Boeing’s first 737 MAX makes its way through the assembly plant in Renton, Wash., in 2015. (Boeing Photo)
Boeing’s first-quarter financial stats took a serious hit in the wake of two fatal crashes involving its bestselling plane, the 737 MAX. The company estimated the additional costs associated with grounding the 737 MAX fleet at $1 billion, but more uncertainty lies ahead. Boeing executives held off on providing updated financial guidance until the impact of the 737 MAX issue becomes clearer.
Revenue: Boeing reported first-quarter revenue of $22.9 billion, which is 2 percent below the year-ago figure but in line with analysts’ expectations. The shortfall is due primarily to fewer deliveries of 737 jets.
Earnings: Net earnings for the quarter amounted to $2.15 billion, which translates to adjusted earnings per share of $3.16. That’s 13 percent below what they were a year ago but slightly higher than the $3.11 consensus forecast from Zacks Investment Research.
Word from the top: “Across the company, we are focused on safety, returning the 737 MAX to service, and earning and re-earning the trust and confidence of customers, regulators and the flying public,” Boeing CEO Dennis Muilenburg said in the company’s quarterly recap. “As we work through this challenging time for our customers, stakeholders and the company, our attention remains on driving excellence in quality and performance and running a healthy sustained growth business built on strong, long-term fundamentals.”
Word on the Street: Boeing’s share price rose 0.36 percent to close at $375.46, apparently reflecting investor relief that the quarterly results weren’t worse. The stock’s value has fallen about 8.5 percent since the beginning of March, just before the fatal crash of an Ethiopian Airlines 737 MAX.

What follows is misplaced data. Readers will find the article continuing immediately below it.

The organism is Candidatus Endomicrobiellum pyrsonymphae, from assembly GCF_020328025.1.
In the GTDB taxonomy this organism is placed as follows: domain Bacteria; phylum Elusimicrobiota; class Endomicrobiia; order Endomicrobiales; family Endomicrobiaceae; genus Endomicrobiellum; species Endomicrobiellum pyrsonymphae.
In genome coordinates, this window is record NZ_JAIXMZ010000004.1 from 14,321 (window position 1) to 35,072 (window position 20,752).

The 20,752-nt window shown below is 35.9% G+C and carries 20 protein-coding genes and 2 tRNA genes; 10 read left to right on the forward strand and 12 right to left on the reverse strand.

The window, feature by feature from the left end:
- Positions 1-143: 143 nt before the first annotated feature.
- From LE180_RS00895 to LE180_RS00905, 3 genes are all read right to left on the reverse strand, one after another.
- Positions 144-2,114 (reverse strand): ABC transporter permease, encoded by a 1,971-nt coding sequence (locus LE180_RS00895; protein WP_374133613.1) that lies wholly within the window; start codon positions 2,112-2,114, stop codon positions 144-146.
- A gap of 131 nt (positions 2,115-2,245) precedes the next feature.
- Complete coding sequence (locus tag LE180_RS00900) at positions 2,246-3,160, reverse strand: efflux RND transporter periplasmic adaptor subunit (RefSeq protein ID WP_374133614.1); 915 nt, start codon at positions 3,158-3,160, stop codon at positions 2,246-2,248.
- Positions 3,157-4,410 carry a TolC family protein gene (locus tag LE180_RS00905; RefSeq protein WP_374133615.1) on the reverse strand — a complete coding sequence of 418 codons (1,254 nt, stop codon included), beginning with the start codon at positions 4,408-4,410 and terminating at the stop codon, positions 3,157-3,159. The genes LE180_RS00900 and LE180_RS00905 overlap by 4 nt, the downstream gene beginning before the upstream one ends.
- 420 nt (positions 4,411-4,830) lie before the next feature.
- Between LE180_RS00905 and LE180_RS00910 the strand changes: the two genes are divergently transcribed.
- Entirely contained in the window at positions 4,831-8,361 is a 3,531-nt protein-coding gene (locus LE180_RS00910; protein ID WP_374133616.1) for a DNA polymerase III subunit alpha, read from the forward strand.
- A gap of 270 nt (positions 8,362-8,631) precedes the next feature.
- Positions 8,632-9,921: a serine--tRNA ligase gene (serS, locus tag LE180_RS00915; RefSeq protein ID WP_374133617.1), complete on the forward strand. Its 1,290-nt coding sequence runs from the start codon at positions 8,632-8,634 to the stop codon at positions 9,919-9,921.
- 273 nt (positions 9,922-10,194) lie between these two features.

Quarter highlightsBoeing said the $1 billion in additional costs comes primarily from reducing the 737 production rate from 52 to 42 airplanes a month, a move that spreads fixed costs over a smaller number of planes. That toll could rise if the uncertainty surrounding the 737 MAX’s fate continues into the long term. Muilenburg said Boeing is making “steady process on the path to final certification for a software update for the 737 MAX.” That update is meant to address problems with an automatic flight control system that has been linked to the Ethiopia crash as well as last October’s fatal crash of a Lion Air jet in Indonesia. Muilenburg said the fix has been tested on more than 135 flights but didn’t give a timetable for winning certification from the Federal Aviation Administration. This week Reuters quoted unnamed sources as saying certification could come as early as late May, potentially leading to a return to flight in mid-June. The process that led to the 737 MAX’s certification in 2017 is the subject of multiple investigations, including inquiries by the FAA, the Justice Department and the FBI, and a panel of experts convened by Boeing. But Muilenburg said “there was no surprise, or gap, or unknown here, or something that somehow slipped through a certification process.” Because of the focus on the 737 MAX situation, Muilenburg said Boeing hasn’t yet decided whether to go ahead with plans for a next-generation midsize airplane known as the New Mid-Market Airplane, the NMA or 797. But 777X production is moving ahead as planned, with the model’s first flight expected within months and the first 777X delivery due next year. Boeing Global Services, which was broken out as a separate business unit in 2017, brought in glowing financial results. First-quarter revenue increased 17 percent over the year-ago figure, to $4.6 billion. Boeing said the increase was driven primarily by higher volume across the portfolio, including last year’s acquisition of KLX, an aerospace parts distributor. Boeing Defense, Space & Security also served as a bright spot: Revenues for that business unit amounted to $6.6 billion, which represents a 2 percent increase over the previous year’s first-quarter figures. The first seven KC-46 tankers were delivered to the U.S. Air Force during the quarter — a milestone dimmed only slightly by reports of production problems. Boeing said its CST-100 Starliner space taxi has gone through “successful environmental testing,” The current schedule calls for an uncrewed Starliner to make its first flight to the International Space Station for NASA no earlier than August, with the first crewed flight to follow by as early as late 2019.